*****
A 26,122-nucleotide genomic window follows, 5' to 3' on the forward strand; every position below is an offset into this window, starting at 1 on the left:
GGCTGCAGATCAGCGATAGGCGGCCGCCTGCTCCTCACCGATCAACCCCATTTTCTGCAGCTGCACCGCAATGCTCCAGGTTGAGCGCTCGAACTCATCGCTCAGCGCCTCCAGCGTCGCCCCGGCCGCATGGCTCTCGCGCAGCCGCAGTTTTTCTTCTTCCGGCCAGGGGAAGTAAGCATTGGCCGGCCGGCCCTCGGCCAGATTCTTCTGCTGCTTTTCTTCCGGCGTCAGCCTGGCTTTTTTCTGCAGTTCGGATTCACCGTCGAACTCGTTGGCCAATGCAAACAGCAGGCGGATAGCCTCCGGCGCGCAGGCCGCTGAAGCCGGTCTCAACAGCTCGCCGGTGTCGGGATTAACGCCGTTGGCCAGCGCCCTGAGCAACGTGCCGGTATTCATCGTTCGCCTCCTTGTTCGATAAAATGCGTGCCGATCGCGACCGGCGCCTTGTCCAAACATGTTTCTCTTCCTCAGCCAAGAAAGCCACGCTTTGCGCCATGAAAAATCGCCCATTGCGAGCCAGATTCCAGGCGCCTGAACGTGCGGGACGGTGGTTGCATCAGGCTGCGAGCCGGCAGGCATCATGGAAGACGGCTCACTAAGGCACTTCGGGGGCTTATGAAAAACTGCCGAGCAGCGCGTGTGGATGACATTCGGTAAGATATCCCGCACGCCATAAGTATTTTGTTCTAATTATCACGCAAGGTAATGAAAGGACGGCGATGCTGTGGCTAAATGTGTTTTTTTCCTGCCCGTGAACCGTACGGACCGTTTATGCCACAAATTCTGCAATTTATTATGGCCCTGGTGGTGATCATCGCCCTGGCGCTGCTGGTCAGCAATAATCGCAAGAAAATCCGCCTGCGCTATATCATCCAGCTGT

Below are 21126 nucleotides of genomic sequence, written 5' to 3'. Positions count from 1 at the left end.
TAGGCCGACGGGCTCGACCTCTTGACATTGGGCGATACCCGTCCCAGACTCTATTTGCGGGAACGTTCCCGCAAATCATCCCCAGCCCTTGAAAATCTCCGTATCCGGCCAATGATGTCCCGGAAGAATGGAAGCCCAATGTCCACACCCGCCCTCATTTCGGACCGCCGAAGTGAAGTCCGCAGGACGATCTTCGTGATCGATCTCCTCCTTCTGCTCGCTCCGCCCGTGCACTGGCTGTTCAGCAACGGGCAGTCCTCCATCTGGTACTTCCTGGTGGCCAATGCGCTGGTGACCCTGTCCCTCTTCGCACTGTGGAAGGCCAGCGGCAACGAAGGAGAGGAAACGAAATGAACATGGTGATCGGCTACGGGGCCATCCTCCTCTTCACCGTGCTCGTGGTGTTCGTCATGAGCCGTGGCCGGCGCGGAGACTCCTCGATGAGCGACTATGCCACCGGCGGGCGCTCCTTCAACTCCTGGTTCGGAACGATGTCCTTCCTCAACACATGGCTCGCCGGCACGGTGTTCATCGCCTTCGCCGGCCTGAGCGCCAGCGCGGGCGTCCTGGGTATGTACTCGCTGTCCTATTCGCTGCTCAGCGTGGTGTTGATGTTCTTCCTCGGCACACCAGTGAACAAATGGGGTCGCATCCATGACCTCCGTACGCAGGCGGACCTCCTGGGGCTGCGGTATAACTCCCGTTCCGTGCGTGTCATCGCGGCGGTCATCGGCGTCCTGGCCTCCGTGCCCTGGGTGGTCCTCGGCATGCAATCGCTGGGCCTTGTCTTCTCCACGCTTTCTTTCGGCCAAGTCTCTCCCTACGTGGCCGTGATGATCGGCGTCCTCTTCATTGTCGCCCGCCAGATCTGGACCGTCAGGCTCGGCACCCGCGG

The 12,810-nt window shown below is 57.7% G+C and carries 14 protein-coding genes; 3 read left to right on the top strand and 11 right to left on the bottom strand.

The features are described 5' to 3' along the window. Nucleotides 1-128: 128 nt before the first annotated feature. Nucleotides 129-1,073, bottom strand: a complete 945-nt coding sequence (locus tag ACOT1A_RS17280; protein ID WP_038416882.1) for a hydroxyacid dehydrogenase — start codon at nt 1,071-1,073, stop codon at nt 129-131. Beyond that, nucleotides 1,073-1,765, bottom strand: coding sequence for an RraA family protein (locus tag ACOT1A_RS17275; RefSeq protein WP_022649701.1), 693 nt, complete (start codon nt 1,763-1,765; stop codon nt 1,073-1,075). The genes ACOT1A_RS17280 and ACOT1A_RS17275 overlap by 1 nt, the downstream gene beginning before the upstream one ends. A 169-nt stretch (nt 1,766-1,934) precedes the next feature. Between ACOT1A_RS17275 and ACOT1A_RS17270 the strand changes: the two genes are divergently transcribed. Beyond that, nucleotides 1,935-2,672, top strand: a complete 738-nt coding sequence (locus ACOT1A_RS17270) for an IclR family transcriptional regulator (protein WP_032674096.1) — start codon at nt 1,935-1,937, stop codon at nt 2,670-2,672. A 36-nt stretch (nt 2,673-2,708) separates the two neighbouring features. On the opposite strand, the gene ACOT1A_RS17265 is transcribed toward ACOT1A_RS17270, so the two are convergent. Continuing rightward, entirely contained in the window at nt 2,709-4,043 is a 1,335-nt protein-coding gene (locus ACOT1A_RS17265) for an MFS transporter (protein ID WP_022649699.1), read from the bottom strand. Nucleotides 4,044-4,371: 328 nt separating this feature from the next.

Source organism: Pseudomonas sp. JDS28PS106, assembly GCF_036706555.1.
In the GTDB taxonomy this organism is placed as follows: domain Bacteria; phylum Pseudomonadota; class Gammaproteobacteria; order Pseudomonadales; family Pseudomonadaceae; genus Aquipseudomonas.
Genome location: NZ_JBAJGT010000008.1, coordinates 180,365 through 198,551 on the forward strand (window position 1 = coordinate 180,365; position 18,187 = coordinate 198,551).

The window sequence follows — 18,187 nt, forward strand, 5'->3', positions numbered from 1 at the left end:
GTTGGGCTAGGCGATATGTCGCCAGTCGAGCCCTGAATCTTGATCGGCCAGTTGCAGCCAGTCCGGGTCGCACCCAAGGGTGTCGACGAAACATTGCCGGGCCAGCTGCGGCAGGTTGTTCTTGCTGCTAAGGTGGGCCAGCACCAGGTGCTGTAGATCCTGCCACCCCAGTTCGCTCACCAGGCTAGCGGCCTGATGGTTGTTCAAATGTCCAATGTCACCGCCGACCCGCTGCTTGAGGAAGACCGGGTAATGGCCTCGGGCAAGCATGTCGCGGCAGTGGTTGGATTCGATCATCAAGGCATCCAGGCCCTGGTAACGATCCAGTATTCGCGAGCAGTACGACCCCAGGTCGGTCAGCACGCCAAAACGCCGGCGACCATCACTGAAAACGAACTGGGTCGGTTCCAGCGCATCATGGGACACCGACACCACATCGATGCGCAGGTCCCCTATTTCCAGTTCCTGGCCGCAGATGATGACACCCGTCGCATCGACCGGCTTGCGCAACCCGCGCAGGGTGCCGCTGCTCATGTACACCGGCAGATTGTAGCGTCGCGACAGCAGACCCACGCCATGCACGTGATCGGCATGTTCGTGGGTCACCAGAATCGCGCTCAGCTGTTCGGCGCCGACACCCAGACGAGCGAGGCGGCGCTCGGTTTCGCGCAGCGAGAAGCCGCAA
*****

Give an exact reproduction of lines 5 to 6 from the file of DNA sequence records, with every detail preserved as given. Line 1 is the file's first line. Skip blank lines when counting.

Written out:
The 12,810-nt window shown below is 57.7% G+C and carries 14 protein-coding genes; 3 read left to right on the top strand and 11 right to left on the bottom strand.

The features are described 5' to 3' along the window. Nucleotides 1-128: 128 nt before the first annotated feature. Nucleotides 129-1,073, bottom strand: a complete 945-nt coding sequence (locus tag ACOT1A_RS17280; protein ID WP_038416882.1) for a hydroxyacid dehydrogenase — start codon at nt 1,071-1,073, stop codon at nt 129-131. Beyond that, nucleotides 1,073-1,765, bottom strand: coding sequence for an RraA family protein (locus tag ACOT1A_RS17275; RefSeq protein WP_022649701.1), 693 nt, complete (start codon nt 1,763-1,765; stop codon nt 1,073-1,075). The genes ACOT1A_RS17280 and ACOT1A_RS17275 overlap by 1 nt, the downstream gene beginning before the upstream one ends. A 169-nt stretch (nt 1,766-1,934) precedes the next feature. Between ACOT1A_RS17275 and ACOT1A_RS17270 the strand changes: the two genes are divergently transcribed. Beyond that, nucleotides 1,935-2,672, top strand: a complete 738-nt coding sequence (locus ACOT1A_RS17270) for an IclR family transcriptional regulator (protein WP_032674096.1) — start codon at nt 1,935-1,937, stop codon at nt 2,670-2,672. A 36-nt stretch (nt 2,673-2,708) separates the two neighbouring features. On the opposite strand, the gene ACOT1A_RS17265 is transcribed toward ACOT1A_RS17270, so the two are convergent. Continuing rightward, entirely contained in the window at nt 2,709-4,043 is a 1,335-nt protein-coding gene (locus ACOT1A_RS17265) for an MFS transporter (protein ID WP_022649699.1), read from the bottom strand. Nucleotides 4,044-4,371: 328 nt separating this feature from the next.